As part of his ongoing executive action campaign, President Obama today announced new rules to provide minimum wage and overtime protections for the nearly 1.8 million workers who provide in-home care to the elderly.
"As the home-care business has changed over the years, the law hasn't changed to keep up. So even though workers … do everything from bathing to cooking, they're still lumped in the same category as teenage babysitters when it comes to how much they make," Obama said at a "We Can't Wait" event at the White House. "That's just wrong. In this country, it's inexcusable."
Workers classified as "companions" do not qualify for minimum wage and overtime pay. Such workers were exempted under 1974 guidelines that were meant to apply to casual babysitters and companions for the elderly.
"I can tell you firsthand that these men and women, they work their tails off, and they don't complain. They deserve to be treated fairly. They deserve to be paid fairly for a service that many older Americans couldn't live without. And companies who do pay fair wages to these women shouldn't be put at a disadvantage," the president said.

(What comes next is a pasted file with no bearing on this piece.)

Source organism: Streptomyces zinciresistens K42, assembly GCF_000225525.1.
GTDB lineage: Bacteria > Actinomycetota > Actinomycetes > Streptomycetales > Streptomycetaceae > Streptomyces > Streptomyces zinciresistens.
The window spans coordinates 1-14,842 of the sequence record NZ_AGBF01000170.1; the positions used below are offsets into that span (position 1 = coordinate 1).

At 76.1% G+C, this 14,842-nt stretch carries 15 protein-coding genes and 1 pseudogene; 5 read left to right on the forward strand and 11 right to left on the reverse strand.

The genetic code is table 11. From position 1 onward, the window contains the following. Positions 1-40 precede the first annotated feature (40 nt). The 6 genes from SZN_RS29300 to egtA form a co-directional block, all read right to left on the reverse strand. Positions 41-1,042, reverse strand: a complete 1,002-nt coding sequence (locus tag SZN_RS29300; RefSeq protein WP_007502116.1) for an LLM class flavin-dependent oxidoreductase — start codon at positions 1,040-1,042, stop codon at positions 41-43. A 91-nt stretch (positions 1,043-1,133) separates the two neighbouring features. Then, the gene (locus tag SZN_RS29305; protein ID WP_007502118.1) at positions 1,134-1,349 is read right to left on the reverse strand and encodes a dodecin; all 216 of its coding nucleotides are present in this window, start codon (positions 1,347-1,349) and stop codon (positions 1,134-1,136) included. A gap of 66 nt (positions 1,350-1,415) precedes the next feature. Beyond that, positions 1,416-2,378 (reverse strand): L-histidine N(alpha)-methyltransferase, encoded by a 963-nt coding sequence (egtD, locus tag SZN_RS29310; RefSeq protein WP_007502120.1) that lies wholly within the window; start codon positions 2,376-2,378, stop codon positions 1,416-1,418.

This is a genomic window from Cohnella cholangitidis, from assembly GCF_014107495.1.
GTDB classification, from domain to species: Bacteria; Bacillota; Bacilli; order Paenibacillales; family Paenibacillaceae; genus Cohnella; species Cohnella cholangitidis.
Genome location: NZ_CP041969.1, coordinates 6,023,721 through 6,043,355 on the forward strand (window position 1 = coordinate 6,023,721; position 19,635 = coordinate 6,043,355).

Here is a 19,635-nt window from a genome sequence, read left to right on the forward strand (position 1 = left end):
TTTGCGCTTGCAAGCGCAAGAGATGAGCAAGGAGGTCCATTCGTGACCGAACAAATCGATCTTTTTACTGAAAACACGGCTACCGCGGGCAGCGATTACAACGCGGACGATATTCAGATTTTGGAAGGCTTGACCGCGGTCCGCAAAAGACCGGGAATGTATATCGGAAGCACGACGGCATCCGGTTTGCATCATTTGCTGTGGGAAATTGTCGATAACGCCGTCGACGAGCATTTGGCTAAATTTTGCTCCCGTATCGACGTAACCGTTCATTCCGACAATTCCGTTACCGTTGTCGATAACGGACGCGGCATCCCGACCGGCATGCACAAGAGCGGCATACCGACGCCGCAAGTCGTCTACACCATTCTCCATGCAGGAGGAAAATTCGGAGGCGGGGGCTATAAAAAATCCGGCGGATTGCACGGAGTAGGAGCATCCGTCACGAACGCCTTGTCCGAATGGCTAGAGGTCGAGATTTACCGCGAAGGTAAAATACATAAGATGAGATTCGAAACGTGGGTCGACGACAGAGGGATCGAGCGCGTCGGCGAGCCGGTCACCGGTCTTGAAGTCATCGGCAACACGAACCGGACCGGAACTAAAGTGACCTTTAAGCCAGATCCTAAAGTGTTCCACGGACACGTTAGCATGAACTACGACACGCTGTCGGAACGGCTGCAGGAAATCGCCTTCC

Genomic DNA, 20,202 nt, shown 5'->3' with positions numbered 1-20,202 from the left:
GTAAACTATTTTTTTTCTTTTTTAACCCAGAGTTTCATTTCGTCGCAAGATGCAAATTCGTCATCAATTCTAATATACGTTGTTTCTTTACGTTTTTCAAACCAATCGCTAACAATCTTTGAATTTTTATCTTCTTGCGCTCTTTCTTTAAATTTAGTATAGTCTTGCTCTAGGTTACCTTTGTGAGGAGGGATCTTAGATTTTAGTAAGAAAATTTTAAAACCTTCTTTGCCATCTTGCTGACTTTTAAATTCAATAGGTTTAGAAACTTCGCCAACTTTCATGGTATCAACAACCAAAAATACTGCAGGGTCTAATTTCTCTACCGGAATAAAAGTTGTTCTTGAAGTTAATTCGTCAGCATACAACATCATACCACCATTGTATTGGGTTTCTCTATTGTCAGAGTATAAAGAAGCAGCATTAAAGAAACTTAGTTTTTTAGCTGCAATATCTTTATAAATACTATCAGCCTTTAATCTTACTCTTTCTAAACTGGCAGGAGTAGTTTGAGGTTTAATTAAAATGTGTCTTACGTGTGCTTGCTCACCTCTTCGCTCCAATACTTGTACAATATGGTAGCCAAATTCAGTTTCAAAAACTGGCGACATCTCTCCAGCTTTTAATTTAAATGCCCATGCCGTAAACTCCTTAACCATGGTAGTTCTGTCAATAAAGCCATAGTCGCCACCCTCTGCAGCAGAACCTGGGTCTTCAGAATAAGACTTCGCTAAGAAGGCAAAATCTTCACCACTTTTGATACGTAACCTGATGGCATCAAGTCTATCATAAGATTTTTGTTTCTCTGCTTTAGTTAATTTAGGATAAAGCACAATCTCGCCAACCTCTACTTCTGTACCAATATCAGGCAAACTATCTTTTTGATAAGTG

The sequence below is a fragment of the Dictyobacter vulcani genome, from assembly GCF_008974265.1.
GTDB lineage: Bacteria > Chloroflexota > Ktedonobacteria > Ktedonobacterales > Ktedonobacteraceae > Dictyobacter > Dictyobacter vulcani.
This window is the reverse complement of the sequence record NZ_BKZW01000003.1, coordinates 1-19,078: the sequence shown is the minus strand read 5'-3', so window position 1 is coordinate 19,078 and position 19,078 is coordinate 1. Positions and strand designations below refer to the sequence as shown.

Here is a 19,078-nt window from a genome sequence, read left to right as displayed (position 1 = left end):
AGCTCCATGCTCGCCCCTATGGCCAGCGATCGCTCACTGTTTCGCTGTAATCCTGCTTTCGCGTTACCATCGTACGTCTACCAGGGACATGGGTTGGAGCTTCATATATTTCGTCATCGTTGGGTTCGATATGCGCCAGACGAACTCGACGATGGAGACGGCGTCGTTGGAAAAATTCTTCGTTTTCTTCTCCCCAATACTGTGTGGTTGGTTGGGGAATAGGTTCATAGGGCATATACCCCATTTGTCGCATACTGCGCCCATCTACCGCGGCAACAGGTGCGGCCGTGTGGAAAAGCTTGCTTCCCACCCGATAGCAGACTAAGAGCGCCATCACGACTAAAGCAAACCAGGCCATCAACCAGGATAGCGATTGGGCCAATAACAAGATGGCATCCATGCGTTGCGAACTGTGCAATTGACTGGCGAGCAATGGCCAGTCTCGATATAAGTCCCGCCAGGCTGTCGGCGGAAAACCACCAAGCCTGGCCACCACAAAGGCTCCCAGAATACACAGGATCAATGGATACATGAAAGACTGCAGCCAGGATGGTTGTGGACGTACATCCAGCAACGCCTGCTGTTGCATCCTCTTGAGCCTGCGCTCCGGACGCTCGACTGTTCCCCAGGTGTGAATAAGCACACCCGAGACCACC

While the provisions in the president's $447 billion American Jobs Act remain stalled on Capitol Hill, Obama has been taking small unilateral actions to boost job growth and foster his image as a president taking charge of the economy.
Obama was joined at today's event by Pauline Beck, a home-care worker from California whom the president met during his 2008 campaign when Beck was Obama's boss for a day as part of a "Walk a Day in My Shoes" event.
"Heroic work and hard work: That's what Pauline was all about," the president said. "She was glad to be working hard, and she was glad to be helping someone. All she wanted in return for a hard day's work was enough to take care of those kids she was going home to, enough to save a little bit for retirement, maybe take a day off once in a while to rest her aching back.
"Americans all deserve a fair shake and a fair shot. And as long as I have the honor of serving as president, I'm going to do everything in my power to make sure that those very modest expectations are fulfilled," Obama concluded.